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Christian Aid in South Sudan

July 2014: South Sudan is in the midst of a humanitarian crisis and the threat of famine is looming.

Our partners are working in the areas worst affected by violence, providing emergency supplies such as food, clean water, hygiene kits and shelter. Read the latest update from South Sudan.

Donate to our disasters and emergencies fund >



South Sudan became an independent country in 2011, following a referendum in which its people voted overwhelmingly to separate from Sudan. However, the new country is still affected by instability. Energy and commitment are needed from South Sudan’s leaders and the international community if its people are to build a secure future.


Sudan’s second civil war ended after two decades when the Comprehensive Peace Agreement was signed in 2005. But intertribal fighting and attacks perpetrated by rebel groups have displaced people, most recently in violence which began in December 2013. It is estimated that more than 900,000 people have been displaced by the recent fighting.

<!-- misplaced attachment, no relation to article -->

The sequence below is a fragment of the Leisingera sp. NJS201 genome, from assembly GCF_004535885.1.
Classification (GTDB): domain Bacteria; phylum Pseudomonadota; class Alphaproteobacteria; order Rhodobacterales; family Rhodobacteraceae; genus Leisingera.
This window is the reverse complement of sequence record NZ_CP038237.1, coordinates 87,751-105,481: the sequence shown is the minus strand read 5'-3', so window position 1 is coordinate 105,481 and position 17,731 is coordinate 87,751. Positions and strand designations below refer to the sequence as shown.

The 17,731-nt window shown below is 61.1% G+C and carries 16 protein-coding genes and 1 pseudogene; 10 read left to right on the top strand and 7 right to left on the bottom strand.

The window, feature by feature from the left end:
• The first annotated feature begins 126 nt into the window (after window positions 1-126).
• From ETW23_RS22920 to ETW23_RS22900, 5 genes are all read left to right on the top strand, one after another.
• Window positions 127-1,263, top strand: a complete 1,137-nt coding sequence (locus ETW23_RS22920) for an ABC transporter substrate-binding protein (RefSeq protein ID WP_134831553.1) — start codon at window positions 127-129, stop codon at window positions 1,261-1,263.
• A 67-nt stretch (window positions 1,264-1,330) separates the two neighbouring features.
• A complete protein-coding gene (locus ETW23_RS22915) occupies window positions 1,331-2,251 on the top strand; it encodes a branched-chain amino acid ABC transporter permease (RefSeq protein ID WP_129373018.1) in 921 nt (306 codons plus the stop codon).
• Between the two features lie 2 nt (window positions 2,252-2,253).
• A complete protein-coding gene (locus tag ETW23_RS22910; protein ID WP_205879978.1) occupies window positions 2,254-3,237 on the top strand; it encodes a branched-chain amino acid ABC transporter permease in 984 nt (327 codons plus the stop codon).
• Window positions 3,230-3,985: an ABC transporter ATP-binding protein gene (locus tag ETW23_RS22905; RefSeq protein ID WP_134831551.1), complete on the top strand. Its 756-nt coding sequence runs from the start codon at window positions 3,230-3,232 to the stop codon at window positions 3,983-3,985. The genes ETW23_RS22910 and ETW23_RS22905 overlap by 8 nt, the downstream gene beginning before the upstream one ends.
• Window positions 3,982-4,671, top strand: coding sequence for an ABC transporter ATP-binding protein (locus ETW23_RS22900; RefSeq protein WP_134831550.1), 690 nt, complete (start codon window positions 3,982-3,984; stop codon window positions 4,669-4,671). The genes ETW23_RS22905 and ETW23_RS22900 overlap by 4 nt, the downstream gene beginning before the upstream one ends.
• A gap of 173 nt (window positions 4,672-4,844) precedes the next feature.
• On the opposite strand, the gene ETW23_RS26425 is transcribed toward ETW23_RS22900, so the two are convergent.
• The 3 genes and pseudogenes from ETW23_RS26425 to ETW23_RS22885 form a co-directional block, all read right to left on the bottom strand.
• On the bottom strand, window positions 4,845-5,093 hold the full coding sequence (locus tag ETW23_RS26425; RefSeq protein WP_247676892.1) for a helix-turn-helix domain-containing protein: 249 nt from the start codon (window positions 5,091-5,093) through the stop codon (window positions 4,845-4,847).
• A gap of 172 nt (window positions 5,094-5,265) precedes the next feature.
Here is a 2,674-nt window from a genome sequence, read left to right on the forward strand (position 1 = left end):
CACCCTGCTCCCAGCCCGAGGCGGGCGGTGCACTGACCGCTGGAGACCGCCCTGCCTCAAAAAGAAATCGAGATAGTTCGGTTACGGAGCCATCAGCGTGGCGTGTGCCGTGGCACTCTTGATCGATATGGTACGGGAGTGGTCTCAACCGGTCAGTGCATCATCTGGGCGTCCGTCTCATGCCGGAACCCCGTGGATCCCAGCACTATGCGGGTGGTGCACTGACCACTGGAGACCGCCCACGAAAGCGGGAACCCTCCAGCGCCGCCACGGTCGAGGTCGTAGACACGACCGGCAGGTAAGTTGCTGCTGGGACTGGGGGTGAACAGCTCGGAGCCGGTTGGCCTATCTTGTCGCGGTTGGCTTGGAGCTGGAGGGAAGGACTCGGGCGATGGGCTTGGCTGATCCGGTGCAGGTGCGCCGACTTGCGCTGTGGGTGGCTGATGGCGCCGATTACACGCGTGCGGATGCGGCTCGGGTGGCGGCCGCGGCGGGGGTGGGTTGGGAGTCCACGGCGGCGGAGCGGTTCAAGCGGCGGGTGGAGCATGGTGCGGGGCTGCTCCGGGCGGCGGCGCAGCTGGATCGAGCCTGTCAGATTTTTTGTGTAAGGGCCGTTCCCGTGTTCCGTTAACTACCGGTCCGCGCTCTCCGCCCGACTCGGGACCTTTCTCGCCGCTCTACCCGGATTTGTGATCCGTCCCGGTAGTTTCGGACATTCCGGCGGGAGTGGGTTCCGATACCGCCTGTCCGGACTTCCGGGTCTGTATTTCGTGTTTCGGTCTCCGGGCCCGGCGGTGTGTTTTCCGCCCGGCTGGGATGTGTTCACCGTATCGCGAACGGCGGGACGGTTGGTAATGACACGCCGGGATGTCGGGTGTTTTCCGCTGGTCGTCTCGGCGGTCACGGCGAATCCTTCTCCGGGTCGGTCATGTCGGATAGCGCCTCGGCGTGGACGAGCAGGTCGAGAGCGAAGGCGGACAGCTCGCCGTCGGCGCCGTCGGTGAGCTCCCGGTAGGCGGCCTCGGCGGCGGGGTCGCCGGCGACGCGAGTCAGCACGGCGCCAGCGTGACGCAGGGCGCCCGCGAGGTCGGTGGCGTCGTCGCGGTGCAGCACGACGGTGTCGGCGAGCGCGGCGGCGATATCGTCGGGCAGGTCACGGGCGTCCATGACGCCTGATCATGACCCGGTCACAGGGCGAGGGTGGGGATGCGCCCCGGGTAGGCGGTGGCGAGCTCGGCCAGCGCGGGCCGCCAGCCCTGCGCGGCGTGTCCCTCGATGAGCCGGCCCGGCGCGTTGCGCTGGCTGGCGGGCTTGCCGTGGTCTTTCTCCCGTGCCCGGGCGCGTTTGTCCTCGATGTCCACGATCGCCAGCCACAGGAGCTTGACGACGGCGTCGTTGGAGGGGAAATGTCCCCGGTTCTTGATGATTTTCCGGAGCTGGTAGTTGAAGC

South Sudan is one of the poorest regions in the world, with basic services like schools and clinics failing to meet its population’s needs. Girls have a higher chance of dying in childbirth than of completing their education. Half the population lives below the poverty line.


UNICEF estimates that 18 per cent of the population suffers from chronic hunger. Children are particularly affected – 29 per cent of children under five are malnourished. Access to fresh water and sanitation is also a problem.


South Sudan has substantial oil reserves, which provided most of the government’s income, but the government decided to shut down oil production in January 2012, following pipeline disagreements with Sudan. This had a devastating impact on GDP, which declined by at least 55 per cent in 2012, and is further affecting the government’s ability to supply essential services.

Christian Aid exists in South Sudan to bring lasting change for all the people of South Sudan, so they live in peaceful coexistence, with dignity and security, taking a full part in the society and the economy, irrespective of their identity.

Our work focuses on building a secure and dignified future for people across South Sudan. Our partners do this through helping communities to develop more secure livelihoods; responding to emergencies and helping people to prepare for them to reduce their impact; addressing stigma and discrimination against people living with HIV and ensuring that people have the knowledge to protect themselves and others from the virus.

Emergencies fund

Help us react quickly to emergencies, saving lives and rebuilding communities.

GB Pounds (GBP)